Gov. Rick Perry is heading Saturday to the tiny Pacific island nation of Palau on a nearly two-week trip to help the BentProp Project search for the remains of U.S. servicemen who went missing in action during World War II.
Thousands of Americans were wounded or killed in action in 1944 and 1945 by occupying Japanese forces on the islands of Peleliu and Anguar in what is now Palau, and Perry will join in the search for downed American aircraft.
Perry is a former Air Force pilot, and his father, Joseph Ray Perry, flew more than 30 missions over Europe during World War II as a tail gunner on a B-17 bomber.
Perry will be joined by first lady Anita Perry on the trip. They will be the guests of the BentStar Project, which helps fund the BentProp Project, and Pursuit Productions, which is making a documentary on the expedition. No tax dollars will be spent on travel or accommodations, according to the governor’s office. The Perrys will return from Palau on April 17.
In addition to participating in the expedition, Gov. Perry will address a joint session of the Palau National Congress and the first lady will tour Belau National Hospital and meet with the Palau Nurses Association.
The Perrys will be joined on the trip by Romus Valton “R.V.” Burgin, a veteran of the battles of Peleliu, Cape Gloucester and Okinawa, and Marcus Luttrell, a retired Navy SEAL and close friend of the governor.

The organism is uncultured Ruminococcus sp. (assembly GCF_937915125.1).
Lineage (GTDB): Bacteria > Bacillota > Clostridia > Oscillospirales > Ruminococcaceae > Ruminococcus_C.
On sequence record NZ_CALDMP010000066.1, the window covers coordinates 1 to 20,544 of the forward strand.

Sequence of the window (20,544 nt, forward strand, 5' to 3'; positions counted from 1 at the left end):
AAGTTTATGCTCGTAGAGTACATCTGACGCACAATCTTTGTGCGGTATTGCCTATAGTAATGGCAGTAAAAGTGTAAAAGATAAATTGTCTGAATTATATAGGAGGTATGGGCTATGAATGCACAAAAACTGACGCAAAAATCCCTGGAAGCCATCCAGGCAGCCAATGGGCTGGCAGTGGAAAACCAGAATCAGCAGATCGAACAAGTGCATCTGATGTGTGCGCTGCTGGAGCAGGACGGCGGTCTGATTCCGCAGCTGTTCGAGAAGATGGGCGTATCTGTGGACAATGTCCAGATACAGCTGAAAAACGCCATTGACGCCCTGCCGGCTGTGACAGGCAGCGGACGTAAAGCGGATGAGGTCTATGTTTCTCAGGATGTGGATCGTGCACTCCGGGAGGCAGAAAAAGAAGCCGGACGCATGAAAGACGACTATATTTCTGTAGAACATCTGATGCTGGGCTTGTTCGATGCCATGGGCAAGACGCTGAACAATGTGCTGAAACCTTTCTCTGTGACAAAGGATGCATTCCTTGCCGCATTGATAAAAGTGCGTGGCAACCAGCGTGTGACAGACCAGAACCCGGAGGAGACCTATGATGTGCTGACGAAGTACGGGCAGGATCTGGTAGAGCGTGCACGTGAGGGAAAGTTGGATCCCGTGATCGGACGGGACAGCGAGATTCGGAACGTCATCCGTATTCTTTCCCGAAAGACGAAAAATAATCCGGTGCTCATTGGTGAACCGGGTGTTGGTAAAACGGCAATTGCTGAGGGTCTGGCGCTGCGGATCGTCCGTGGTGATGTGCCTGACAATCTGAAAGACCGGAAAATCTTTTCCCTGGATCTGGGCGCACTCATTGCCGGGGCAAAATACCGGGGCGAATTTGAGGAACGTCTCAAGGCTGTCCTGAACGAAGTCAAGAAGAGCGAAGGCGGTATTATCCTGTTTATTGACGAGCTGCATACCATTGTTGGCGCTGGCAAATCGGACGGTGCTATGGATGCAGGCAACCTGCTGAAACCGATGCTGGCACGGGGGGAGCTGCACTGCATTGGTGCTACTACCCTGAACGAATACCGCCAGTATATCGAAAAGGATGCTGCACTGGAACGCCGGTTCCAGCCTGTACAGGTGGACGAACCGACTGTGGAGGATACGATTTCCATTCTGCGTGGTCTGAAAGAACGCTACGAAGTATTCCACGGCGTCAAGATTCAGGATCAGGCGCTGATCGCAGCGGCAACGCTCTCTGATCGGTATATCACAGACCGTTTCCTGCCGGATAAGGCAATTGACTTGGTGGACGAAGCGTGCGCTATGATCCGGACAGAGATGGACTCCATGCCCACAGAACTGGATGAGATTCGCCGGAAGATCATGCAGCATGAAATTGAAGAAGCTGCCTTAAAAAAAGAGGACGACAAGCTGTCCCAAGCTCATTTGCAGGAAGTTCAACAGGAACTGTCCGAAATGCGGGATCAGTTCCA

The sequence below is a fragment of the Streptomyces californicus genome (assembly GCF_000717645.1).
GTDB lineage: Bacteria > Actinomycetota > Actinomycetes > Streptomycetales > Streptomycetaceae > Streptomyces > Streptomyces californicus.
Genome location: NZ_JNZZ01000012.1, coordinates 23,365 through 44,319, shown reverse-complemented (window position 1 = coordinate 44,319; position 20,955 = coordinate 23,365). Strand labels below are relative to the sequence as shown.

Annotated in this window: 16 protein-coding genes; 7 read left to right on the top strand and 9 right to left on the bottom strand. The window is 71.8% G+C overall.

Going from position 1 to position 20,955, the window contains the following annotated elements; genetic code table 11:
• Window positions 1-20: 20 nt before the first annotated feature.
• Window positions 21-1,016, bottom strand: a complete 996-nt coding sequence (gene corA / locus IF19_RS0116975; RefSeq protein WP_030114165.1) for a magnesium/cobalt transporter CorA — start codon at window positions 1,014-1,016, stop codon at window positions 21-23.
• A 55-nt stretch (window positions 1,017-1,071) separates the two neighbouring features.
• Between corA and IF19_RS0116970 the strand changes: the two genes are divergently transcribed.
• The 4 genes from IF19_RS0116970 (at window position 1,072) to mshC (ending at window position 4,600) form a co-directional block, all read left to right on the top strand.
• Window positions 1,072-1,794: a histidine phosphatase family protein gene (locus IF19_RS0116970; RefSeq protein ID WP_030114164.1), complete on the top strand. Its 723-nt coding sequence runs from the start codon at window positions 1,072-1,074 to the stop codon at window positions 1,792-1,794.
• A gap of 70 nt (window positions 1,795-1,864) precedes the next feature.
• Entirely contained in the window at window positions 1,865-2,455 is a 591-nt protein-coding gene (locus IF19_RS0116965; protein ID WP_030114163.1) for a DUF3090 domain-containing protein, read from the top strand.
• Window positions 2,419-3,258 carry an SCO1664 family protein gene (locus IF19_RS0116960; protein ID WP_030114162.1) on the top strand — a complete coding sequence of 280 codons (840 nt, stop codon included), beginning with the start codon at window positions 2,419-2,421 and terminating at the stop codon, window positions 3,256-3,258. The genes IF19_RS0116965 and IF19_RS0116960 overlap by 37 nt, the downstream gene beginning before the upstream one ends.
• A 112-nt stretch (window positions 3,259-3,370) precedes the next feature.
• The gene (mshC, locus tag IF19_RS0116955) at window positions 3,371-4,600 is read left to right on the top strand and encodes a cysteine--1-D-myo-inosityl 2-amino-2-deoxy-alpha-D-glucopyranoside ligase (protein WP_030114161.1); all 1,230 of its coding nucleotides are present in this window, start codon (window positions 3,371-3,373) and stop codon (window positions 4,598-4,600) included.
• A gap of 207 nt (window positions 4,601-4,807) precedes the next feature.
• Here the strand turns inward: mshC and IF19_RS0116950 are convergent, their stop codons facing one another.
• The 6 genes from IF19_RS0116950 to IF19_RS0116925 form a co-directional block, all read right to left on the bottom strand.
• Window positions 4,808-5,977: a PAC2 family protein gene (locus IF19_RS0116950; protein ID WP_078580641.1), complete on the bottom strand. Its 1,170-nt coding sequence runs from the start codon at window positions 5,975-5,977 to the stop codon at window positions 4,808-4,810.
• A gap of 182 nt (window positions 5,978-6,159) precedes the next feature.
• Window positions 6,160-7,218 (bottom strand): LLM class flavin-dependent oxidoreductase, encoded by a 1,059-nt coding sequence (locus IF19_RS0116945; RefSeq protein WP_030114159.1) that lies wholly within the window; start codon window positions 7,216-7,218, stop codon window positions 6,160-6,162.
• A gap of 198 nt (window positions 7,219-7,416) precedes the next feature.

“Somewhere in the waters of Palau, or deep within its marshy jungles, lie the answers some families have been waiting generations to hear,” Gov. Perry said in a statement. “The BentProp Project has made a mission of finding those answers, and I’m honored to lend a hand to the 2014 expedition, both in the field and in spreading the word about this exceptional program.”
The BentProp Project has indexed the crash sites of more than two dozen American military aircraft as part of its search for about 80 MIAs in the Republic of Palau. On previous expeditions, the project has helped locate and recover the remains of eight American MIAs there.
Perry’s trip means that he won’t be in Austin for next week’s Civil Rights Summit at the LBJ Library, commemorating the 50th anniversary of President Lyndon B. Johnson’s signing the Civil Rights Act of 1964, at which President Barack Obama and former Presidents Jimmy Carter, Bill Clinton and George W. Bush will speak.